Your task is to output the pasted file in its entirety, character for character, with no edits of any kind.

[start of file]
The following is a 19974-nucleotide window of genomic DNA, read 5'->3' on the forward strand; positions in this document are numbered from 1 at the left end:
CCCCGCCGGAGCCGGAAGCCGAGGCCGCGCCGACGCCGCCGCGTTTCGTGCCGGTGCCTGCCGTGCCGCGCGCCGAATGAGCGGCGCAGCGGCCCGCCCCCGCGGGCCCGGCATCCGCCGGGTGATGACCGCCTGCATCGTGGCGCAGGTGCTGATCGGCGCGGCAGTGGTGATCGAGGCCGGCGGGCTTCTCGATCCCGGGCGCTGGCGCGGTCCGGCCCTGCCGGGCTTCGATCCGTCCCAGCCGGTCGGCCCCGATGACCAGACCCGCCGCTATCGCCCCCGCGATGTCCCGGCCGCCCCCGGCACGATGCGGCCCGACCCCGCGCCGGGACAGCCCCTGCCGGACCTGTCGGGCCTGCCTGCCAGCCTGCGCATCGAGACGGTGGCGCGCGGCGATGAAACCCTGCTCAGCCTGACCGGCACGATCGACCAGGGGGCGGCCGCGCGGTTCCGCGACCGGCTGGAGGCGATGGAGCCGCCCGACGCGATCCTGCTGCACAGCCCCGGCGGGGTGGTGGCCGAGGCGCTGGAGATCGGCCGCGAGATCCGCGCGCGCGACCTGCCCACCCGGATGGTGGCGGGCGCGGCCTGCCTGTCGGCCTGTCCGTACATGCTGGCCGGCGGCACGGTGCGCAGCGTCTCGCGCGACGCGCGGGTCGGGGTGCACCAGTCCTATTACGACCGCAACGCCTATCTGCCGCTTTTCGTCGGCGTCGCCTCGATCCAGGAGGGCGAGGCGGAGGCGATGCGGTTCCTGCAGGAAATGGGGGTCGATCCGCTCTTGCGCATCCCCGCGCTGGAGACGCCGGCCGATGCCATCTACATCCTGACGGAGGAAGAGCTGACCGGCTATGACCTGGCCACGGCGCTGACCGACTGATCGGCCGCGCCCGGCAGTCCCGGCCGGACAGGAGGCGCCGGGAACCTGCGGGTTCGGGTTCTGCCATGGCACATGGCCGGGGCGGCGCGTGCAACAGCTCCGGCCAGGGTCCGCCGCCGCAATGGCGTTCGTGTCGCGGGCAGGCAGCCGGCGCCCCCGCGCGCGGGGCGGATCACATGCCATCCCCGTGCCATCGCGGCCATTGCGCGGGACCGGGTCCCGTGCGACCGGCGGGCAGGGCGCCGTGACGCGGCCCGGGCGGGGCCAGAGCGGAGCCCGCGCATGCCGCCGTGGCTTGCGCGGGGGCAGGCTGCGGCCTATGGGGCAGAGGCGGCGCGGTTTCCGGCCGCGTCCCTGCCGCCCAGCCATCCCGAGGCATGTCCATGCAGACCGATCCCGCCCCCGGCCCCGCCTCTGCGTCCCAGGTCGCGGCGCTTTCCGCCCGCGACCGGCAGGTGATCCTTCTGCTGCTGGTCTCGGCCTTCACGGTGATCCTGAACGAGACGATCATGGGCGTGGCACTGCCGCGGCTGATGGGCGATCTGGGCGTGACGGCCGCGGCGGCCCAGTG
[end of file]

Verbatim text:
The following is a 19974-nucleotide window of genomic DNA, read 5'->3' on the forward strand; positions in this document are numbered from 1 at the left end:
CCCCGCCGGAGCCGGAAGCCGAGGCCGCGCCGACGCCGCCGCGTTTCGTGCCGGTGCCTGCCGTGCCGCGCGCCGAATGAGCGGCGCAGCGGCCCGCCCCCGCGGGCCCGGCATCCGCCGGGTGATGACCGCCTGCATCGTGGCGCAGGTGCTGATCGGCGCGGCAGTGGTGATCGAGGCCGGCGGGCTTCTCGATCCCGGGCGCTGGCGCGGTCCGGCCCTGCCGGGCTTCGATCCGTCCCAGCCGGTCGGCCCCGATGACCAGACCCGCCGCTATCGCCCCCGCGATGTCCCGGCCGCCCCCGGCACGATGCGGCCCGACCCCGCGCCGGGACAGCCCCTGCCGGACCTGTCGGGCCTGCCTGCCAGCCTGCGCATCGAGACGGTGGCGCGCGGCGATGAAACCCTGCTCAGCCTGACCGGCACGATCGACCAGGGGGCGGCCGCGCGGTTCCGCGACCGGCTGGAGGCGATGGAGCCGCCCGACGCGATCCTGCTGCACAGCCCCGGCGGGGTGGTGGCCGAGGCGCTGGAGATCGGCCGCGAGATCCGCGCGCGCGACCTGCCCACCCGGATGGTGGCGGGCGCGGCCTGCCTGTCGGCCTGTCCGTACATGCTGGCCGGCGGCACGGTGCGCAGCGTCTCGCGCGACGCGCGGGTCGGGGTGCACCAGTCCTATTACGACCGCAACGCCTATCTGCCGCTTTTCGTCGGCGTCGCCTCGATCCAGGAGGGCGAGGCGGAGGCGATGCGGTTCCTGCAGGAAATGGGGGTCGATCCGCTCTTGCGCATCCCCGCGCTGGAGACGCCGGCCGATGCCATCTACATCCTGACGGAGGAAGAGCTGACCGGCTATGACCTGGCCACGGCGCTGACCGACTGATCGGCCGCGCCCGGCAGTCCCGGCCGGACAGGAGGCGCCGGGAACCTGCGGGTTCGGGTTCTGCCATGGCACATGGCCGGGGCGGCGCGTGCAACAGCTCCGGCCAGGGTCCGCCGCCGCAATGGCGTTCGTGTCGCGGGCAGGCAGCCGGCGCCCCCGCGCGCGGGGCGGATCACATGCCATCCCCGTGCCATCGCGGCCATTGCGCGGGACCGGGTCCCGTGCGACCGGCGGGCAGGGCGCCGTGACGCGGCCCGGGCGGGGCCAGAGCGGAGCCCGCGCATGCCGCCGTGGCTTGCGCGGGGGCAGGCTGCGGCCTATGGGGCAGAGGCGGCGCGGTTTCCGGCCGCGTCCCTGCCGCCCAGCCATCCCGAGGCATGTCCATGCAGACCGATCCCGCCCCCGGCCCCGCCTCTGCGTCCCAGGTCGCGGCGCTTTCCGCCCGCGACCGGCAGGTGATCCTTCTGCTGCTGGTCTCGGCCTTCACGGTGATCCTGAACGAGACGATCATGGGCGTGGCACTGCCGCGGCTGATGGGCGATCTGGGCGTGACGGCCGCGGCGGCCCAGTG